About the skies over Bishkek. And life on the ground.

A Nocturnal Message of Love

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There must a romantic living in my apartment building. Actually, I think it’s his girlfriend who lives here. I found out last night, as I was coming home late.

Usually, I feel lucky if the outdoor lights on my building work at night. All apartment building doors in Bishkek have an electronic keypad lock. And Bishkek is a largely unlit city at night, and this goes for street as well as building lights, unfortunately. Side streets are notoriously unlit at night, or underlit at best. So if the lights are out (there are also frequent power outages), you must enter the code with the help of a cell phone display (or, if you can’t find your cell phone, you might as well use your laptop. If you think you love your phone and laptop: you have no idea how much more you will love them when you come home during an electricity outage and have to feel your way into the building and your apartment), or you have to trust your trained fingers in the dark to type it. All looks like this (in daylight):

Last night, as I was coming home late, an unusual and beautiful sight in front of the building entrance next to mine. And good thing that the building light was working to illuminate this declaration of love in rose petals:

A young couple was standing next to it, the woman holding a bunch of red and pink balloons. The young man in love (evidence abounds) explained to me that he had made this work of art for his girlfriend. And, yes, I did tell her that she is lucky!

This Sunday morning, in daylight, the work of love looked even better:

And I was not the only one who was enchanted with this public expression of affection. Not even the only one taking photos. It got a smile out of everyone, people who stopped and people who tiptoed around it as they left the building.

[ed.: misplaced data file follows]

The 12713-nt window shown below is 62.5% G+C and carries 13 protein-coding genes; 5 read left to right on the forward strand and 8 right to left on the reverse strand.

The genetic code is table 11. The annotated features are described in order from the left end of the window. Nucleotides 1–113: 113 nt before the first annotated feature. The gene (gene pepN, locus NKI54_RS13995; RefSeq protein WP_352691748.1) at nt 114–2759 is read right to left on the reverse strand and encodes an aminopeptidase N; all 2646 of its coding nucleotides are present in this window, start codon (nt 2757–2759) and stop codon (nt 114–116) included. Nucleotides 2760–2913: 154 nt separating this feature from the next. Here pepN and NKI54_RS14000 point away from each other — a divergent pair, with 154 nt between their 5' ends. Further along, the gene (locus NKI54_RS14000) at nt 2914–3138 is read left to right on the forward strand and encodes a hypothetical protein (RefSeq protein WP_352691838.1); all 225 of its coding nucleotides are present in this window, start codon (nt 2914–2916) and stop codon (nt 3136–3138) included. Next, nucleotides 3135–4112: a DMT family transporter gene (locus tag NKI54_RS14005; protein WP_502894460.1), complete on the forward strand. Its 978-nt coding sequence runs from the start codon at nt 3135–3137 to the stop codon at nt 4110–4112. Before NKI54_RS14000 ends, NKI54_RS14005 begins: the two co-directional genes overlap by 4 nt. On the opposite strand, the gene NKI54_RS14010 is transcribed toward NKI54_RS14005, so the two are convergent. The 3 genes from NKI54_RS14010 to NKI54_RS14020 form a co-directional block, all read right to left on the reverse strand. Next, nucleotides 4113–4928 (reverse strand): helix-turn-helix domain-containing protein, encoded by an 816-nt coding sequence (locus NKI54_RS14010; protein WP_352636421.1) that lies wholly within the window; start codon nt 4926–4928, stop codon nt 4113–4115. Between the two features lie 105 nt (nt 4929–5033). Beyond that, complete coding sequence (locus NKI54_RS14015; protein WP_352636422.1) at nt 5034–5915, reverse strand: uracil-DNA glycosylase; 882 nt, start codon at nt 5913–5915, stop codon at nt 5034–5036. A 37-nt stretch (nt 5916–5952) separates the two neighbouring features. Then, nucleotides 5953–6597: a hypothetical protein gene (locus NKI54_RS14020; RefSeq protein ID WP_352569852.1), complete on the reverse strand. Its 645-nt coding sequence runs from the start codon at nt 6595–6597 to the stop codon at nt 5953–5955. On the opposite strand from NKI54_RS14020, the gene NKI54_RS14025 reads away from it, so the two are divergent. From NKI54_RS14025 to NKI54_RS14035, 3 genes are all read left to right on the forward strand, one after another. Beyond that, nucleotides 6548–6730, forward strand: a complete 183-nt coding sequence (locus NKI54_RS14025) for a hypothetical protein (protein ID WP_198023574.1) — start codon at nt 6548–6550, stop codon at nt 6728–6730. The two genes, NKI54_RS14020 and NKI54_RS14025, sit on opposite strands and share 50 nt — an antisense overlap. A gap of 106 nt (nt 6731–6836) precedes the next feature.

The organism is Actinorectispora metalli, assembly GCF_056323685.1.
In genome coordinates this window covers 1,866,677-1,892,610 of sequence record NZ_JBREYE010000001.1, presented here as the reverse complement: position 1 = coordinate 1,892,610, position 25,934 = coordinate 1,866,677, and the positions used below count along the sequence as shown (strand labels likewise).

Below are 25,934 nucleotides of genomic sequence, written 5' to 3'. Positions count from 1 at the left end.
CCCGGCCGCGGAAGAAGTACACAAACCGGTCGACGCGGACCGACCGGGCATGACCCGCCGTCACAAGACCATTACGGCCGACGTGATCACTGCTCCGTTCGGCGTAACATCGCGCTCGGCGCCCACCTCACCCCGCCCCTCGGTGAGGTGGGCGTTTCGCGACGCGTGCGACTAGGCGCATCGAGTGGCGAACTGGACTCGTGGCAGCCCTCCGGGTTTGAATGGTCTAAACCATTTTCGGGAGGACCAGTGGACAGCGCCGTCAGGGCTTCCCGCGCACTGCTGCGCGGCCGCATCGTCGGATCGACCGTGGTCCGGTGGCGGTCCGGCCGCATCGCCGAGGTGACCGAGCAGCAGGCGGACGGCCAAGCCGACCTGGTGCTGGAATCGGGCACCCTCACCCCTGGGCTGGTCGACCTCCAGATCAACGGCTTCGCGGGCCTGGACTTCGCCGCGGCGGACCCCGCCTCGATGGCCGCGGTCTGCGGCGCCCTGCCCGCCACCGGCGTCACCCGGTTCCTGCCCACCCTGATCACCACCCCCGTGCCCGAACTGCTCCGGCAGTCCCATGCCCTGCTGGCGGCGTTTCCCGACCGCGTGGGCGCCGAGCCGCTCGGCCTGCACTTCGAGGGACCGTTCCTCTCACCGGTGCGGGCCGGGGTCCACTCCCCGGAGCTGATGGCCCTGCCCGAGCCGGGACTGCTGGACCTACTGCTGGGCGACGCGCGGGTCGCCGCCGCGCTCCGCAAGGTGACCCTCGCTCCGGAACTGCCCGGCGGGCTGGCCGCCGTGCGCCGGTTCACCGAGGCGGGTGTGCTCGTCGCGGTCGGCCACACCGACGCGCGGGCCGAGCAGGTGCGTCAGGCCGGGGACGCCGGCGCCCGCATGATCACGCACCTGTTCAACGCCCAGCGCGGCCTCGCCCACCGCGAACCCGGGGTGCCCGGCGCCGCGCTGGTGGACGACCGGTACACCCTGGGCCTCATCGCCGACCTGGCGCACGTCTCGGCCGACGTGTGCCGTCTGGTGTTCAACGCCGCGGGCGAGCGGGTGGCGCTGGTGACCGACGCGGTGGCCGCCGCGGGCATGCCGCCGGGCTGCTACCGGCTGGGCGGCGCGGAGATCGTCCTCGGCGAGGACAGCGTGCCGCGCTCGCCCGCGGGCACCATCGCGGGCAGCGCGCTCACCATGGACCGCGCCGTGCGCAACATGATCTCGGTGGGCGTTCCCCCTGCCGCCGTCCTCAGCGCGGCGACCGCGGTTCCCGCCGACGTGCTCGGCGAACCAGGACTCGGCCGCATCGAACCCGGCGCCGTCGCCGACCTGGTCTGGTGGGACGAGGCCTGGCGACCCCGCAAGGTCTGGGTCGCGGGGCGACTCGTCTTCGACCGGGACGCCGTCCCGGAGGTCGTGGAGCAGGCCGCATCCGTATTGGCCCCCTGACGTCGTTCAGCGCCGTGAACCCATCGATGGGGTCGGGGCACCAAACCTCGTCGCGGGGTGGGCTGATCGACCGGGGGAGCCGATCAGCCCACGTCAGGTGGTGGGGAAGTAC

I now know what “I love you” means in Russian. Even how to write it! Learned it overnight, so to speak. Haven’t learned that in Russian class. Some things you just don’t learn in school. But there, I learned last week how to count to 100, and I can write and retell this very important text from my book by heart:

A lesson is in progress now. This is the teacher. This is the boy student and the girl student. The teacher is reading, and the boy student and the girl student are listening. They are listening carefully. Jim and Mary understand the text well. Then Jim reads. He reads quickly and correctly. The teacher says: “Jim, you read well.” Then they speak Russian.

WOW. This Sunday, in Bishkek, a story about a boy and a girl, in front of my building. I don’t know their names, but I am sure they are not Jim and Mary. But they did speak Russian, and he spoke a little English. And they seemed happily in love.

For those of you waking up stateside to a Sunday morning, this might be just the right way to start the day: with a lovely image from Bishkek, and with just the right soundtrack to go with it:


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